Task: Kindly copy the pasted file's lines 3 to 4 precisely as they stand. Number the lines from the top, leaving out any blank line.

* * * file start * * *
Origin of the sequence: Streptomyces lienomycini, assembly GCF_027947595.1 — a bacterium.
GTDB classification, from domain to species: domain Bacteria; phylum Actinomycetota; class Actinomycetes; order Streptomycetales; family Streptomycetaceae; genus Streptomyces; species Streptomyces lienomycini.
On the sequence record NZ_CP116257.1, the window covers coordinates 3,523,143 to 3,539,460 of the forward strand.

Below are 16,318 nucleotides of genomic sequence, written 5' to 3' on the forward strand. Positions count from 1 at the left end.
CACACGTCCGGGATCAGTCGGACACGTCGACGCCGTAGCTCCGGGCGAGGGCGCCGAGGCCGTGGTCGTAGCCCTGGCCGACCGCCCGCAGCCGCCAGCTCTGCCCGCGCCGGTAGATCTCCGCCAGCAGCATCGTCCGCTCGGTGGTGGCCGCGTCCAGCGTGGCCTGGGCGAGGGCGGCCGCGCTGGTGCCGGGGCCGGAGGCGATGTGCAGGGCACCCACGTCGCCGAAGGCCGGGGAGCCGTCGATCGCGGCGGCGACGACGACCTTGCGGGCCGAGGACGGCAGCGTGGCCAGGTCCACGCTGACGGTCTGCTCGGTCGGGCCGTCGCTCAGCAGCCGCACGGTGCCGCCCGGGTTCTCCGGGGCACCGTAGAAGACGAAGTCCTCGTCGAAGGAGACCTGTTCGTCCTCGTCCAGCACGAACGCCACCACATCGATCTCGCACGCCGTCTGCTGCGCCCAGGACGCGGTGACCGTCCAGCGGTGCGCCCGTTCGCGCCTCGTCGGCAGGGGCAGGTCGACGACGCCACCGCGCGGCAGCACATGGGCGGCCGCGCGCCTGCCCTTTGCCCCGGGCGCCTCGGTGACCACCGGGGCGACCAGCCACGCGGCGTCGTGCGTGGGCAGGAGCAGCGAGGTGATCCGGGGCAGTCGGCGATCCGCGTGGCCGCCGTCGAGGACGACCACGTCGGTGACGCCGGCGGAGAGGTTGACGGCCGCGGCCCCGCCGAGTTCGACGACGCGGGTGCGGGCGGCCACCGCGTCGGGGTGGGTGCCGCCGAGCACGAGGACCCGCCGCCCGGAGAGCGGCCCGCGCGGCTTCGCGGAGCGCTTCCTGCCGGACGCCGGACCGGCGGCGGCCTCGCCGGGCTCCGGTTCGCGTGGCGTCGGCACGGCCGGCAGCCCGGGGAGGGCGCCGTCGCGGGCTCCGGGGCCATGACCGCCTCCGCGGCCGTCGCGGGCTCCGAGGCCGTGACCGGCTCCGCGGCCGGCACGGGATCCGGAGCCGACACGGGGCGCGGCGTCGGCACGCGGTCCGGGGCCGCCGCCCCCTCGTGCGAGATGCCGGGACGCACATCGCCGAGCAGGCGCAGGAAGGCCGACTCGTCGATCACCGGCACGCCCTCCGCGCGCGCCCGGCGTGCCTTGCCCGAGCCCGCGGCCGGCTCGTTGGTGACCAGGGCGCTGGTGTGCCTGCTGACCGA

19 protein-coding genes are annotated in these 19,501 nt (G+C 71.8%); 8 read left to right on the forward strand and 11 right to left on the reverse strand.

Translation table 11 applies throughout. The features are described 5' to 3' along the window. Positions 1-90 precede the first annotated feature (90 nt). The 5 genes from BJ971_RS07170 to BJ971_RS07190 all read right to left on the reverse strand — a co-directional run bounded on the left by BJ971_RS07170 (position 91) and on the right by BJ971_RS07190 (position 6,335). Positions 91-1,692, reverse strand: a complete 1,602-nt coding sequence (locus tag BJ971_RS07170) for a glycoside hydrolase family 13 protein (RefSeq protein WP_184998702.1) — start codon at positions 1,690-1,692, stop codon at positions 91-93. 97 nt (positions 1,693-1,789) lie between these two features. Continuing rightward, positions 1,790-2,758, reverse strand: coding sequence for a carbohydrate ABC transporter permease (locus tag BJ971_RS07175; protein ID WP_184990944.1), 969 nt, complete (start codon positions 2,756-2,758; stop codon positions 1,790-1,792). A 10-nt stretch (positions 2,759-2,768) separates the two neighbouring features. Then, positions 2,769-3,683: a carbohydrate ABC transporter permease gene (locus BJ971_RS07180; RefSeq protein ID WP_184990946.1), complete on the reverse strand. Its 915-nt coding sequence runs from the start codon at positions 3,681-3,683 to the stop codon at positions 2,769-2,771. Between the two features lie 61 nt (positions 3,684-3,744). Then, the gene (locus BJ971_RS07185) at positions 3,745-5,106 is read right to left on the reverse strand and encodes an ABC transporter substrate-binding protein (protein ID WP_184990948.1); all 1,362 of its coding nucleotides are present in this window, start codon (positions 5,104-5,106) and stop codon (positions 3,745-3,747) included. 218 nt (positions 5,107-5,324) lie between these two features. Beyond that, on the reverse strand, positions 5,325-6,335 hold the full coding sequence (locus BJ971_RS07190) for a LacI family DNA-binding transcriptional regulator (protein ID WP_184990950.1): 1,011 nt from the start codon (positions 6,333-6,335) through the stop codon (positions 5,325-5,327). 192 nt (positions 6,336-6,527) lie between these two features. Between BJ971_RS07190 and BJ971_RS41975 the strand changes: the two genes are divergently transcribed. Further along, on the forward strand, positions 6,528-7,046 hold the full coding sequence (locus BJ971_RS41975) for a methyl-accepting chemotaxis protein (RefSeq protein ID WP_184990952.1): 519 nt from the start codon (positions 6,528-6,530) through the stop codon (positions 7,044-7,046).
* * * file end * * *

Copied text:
On the sequence record NZ_CP116257.1, the window covers coordinates 3,523,143 to 3,539,460 of the forward strand.

Below are 16,318 nucleotides of genomic sequence, written 5' to 3' on the forward strand. Positions count from 1 at the left end.